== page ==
Dangerous Products

Prescription and over-the-counter (OTC) medicines are not the only dangerous and defective medical products on the market. Devices and products implanted during surgery, surgical tools and instruments, and medical equipment, can be defective and cause serious or fatal injuries.

Implanted Medical Devices

The very existence of implantable medical devices, and the fact that they save and improve so many lives, is nothing short of miraculous. However, it is also a very profitable and competitive industry. Getting new devices on the market as quickly as possible, and before competitors release a similar product, often involves shortcuts in testing by device makers, or even hiding the known dangers of a new device.

Device makers are willing to put lives on the line if the believe that the profits will exceed the cost of litigation resulting from the injuries and deaths their products cause.

Examples of defective implantable medical devices include:

FDA Fast-Track Clears Devices without Approval Process

One of the reasons we have so many dangerous and defective medical devices is the 510(k) clearance process. Rather than require that all new medical devices go through the standard approval process which involves clinical trials, the U.S. Food and Drug Administration (FDA) clears many devices through a fast-track process.

New devices can get 510(k) clearance based on their similarity to an existing device, referred to as “predicate”. It is bad enough that the new devices do not have to be tested, but the unbelievable part is that it does not matter if the predicate device has been recalled or found to be defective since being approved.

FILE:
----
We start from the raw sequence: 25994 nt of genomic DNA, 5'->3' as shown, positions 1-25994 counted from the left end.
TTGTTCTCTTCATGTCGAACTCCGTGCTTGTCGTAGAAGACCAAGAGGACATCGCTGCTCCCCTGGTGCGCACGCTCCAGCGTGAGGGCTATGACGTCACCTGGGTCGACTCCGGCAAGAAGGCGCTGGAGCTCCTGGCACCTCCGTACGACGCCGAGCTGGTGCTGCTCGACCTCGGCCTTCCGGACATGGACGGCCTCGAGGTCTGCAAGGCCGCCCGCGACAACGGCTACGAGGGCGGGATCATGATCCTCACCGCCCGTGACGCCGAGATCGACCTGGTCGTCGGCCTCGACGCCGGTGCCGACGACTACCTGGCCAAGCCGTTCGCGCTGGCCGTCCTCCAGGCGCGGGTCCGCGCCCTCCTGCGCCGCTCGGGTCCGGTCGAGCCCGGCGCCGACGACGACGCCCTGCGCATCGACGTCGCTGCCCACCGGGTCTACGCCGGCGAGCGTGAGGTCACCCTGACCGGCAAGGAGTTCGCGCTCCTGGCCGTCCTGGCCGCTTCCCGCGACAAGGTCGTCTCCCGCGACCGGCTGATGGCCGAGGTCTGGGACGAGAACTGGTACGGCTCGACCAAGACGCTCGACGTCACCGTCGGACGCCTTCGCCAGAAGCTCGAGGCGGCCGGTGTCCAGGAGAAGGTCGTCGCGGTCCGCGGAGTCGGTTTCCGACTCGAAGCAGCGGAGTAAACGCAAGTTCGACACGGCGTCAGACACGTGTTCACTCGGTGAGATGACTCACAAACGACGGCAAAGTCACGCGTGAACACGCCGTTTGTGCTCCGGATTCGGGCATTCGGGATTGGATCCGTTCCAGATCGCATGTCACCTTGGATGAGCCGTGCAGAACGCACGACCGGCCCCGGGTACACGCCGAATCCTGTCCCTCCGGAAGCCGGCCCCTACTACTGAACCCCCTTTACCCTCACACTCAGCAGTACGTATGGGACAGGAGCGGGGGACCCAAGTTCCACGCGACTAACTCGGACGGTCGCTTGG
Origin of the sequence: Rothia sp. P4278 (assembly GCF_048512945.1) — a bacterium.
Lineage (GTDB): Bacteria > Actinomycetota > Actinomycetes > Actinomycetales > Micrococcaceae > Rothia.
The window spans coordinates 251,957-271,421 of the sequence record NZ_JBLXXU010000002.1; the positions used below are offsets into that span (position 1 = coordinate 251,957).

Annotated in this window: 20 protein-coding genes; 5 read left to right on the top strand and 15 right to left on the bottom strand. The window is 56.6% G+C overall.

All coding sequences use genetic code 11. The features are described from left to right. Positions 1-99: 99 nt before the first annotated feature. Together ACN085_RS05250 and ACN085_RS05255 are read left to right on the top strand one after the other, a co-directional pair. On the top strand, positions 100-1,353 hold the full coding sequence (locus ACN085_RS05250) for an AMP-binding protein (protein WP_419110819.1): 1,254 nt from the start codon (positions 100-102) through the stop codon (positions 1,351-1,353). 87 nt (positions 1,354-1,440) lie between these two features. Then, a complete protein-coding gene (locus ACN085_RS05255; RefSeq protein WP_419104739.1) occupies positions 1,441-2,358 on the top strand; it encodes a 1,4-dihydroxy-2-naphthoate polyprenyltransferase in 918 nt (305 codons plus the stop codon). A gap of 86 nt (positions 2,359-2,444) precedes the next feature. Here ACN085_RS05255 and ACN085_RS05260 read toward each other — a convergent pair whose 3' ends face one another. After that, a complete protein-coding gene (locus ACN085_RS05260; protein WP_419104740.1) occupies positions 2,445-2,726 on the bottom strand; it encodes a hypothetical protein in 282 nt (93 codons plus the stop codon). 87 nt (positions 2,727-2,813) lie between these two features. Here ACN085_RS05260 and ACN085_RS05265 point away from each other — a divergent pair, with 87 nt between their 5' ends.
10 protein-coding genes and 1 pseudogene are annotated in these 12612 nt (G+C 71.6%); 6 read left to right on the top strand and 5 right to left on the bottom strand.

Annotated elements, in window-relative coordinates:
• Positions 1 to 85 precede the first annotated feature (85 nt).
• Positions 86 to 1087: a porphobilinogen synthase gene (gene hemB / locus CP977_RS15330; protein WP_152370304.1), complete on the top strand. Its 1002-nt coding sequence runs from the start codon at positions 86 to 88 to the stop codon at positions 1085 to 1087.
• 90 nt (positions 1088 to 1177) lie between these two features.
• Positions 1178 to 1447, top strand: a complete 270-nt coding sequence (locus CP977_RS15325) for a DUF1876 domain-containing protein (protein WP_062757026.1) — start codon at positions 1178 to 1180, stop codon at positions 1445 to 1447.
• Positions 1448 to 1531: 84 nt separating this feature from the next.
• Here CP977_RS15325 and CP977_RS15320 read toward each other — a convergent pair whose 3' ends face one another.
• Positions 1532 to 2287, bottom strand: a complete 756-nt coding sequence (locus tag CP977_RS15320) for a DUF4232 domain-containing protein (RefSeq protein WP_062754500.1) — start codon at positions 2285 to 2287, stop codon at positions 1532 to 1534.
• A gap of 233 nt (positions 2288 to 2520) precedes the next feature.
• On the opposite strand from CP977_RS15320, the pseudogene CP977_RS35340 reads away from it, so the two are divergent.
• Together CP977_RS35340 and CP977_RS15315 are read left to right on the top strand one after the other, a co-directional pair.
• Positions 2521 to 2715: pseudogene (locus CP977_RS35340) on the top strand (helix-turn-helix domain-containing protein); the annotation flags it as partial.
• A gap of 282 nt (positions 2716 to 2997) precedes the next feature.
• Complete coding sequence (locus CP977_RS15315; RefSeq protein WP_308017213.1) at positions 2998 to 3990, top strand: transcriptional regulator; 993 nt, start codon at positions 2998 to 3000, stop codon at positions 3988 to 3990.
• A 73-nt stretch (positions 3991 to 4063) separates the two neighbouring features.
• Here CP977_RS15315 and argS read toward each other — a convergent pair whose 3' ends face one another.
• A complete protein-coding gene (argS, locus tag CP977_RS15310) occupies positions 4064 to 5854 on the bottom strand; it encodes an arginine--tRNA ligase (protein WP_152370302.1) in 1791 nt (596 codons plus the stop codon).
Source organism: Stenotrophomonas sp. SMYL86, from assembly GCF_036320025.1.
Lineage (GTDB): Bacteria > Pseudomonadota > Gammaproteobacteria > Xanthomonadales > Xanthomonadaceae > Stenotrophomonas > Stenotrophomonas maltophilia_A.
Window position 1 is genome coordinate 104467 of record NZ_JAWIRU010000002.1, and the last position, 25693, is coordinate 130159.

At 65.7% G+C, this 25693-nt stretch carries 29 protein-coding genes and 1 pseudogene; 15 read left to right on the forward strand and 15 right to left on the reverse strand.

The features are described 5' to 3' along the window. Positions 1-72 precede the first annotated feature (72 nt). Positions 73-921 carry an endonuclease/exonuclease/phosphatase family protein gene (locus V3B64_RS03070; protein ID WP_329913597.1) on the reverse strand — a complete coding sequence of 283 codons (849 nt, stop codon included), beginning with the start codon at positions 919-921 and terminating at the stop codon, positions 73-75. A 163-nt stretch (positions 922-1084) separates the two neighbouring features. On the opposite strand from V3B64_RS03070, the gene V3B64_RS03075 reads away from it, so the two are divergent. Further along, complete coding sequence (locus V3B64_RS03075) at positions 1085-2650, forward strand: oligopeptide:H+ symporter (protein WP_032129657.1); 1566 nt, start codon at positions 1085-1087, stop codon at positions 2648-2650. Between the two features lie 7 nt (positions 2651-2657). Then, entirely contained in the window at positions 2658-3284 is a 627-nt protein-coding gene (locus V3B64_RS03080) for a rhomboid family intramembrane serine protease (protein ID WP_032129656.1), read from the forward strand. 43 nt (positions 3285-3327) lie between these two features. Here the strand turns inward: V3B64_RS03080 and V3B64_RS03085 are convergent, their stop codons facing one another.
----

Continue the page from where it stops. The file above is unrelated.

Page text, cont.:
What this means is that new medical devices are cleared for market, by the FDA, based on the fact that they are similar to preexisting dangerous and defective devices. In fact, the agency is required to clear the new devices, even if they have the same known design flaws as the predicate devices.

When the Institute of Medicine (IOM) reviewed the 510(k) process it found that 71% of high-risk device recalls from 2005 through 2009 involved devices which were cleared through 510(k).

Types of Defects

Design flaw is a common defect which makes medical devices defective, but some devices and medical products are plagued by manufacturing errors or contamination.

For example, Triad alcohol wipes were recalled due to contamination with deadly bacteria. The problem was in the plant where the wipes were made. Multiple deaths have been linked to products from that plant since the recall was initiated.

If you have been harmed by a defective medical product, or if someone you love has died from an injury or illness caused by a medical device, please find a local defective products attorney and schedule a consultation right away.